Original Research

Group-based intervention in a primary healthcare setting was more effective for weight loss than usual care

Kathryn Manning, Marjanne Senekal, Janetta Harbron
Health SA Gesondheid | Vol 24 | a1172 | DOI: https://doi.org/10.4102/hsag.v24i0.1172 | © 2019 Kathryn Manning, Marjanne Senekal, Janetta Harbron | This work is licensed under CC Attribution 4.0
Submitted: 18 April 2018 | Published: 16 September 2019

About the author(s)

Kathryn Manning, Department of Surgery, University of Cape Town, Cape Town, South Africa
Marjanne Senekal, Department of Human Biology, University of Cape Town, Cape Town, South Africa
Janetta Harbron, Department of Human Biology, University of Cape Town, Cape Town, South Africa


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Abstract

Background: Literature and practice recommendations for lifestyle interventions to treat the increasing number of obese patients with non-communicable diseases (NCDs) or risk factors for NCDs attending resource-constrained public healthcare facilities in South Africa are scarce.

Aim: To compare the impact of a facility-based therapeutic group (FBTG) intervention with usual care on weight in obese participants, with NCDs or risk factors for NCDs.

Setting: Public healthcare facility providing primary healthcare services in Cape Town, South Africa.

Methods: A quasi-experimental study design was used where participants chose to receive weight loss treatment with either the FBTG or usual care interventions. Both interventions involved a one-on-one medical and dietetic consultation, while FBTG participants had six additional group sessions. Follow-up assessments took place 6 months after baseline. Socio-demographic variables, blood pressure, smoking status, weight, height, waist circumference, dietary intake, physical activity and stage of change were measured.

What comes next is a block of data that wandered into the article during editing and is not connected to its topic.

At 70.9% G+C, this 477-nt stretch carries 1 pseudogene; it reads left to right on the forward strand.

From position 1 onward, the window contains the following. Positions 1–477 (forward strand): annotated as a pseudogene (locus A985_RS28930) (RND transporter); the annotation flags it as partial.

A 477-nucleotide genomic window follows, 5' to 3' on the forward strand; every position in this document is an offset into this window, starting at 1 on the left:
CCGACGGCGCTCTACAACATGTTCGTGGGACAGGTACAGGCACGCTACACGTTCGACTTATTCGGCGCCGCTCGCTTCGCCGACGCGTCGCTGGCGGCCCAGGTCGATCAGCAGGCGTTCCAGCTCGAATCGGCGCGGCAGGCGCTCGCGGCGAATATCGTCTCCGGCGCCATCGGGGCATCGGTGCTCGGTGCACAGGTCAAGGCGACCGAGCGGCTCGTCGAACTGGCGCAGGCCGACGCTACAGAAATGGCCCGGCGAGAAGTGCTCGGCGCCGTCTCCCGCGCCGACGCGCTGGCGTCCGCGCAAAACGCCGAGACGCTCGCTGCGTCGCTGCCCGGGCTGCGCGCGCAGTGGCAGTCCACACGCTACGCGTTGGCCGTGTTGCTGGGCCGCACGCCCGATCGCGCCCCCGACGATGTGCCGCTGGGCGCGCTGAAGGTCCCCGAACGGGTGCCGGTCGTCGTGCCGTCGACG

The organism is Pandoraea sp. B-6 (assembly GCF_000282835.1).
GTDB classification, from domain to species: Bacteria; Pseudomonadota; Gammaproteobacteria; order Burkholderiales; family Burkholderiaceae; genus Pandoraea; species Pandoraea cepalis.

Results: Of the 193 obese adults enrolled, 96 selected the FBTG and 97 selected usual care. There were no significant differences at baseline between the two groups. Weight loss over 6 months was greater (p < 0.001) in FBTG (median [IQR] of −2.9 [−5.1; −0.3] kg) than usual care (−0.9 [−0.9; 0.6] kg) participants. At 6 months, more FBTG completers reached the weekly target of 150 min (p = 0.009), while both groups showed improvements in dietary intake. More FBTG (74%) than usual care (49%) participants were in the action stage of change by 6 months (p = 0.010).

Conclusions: The group-based intervention was more effective than usual care in weight reduction as well as improvements in physical activity and stage of change.


Keywords

Group-based intervention; Weight loss; Non-communicable diseases; Primary health care; South Africa

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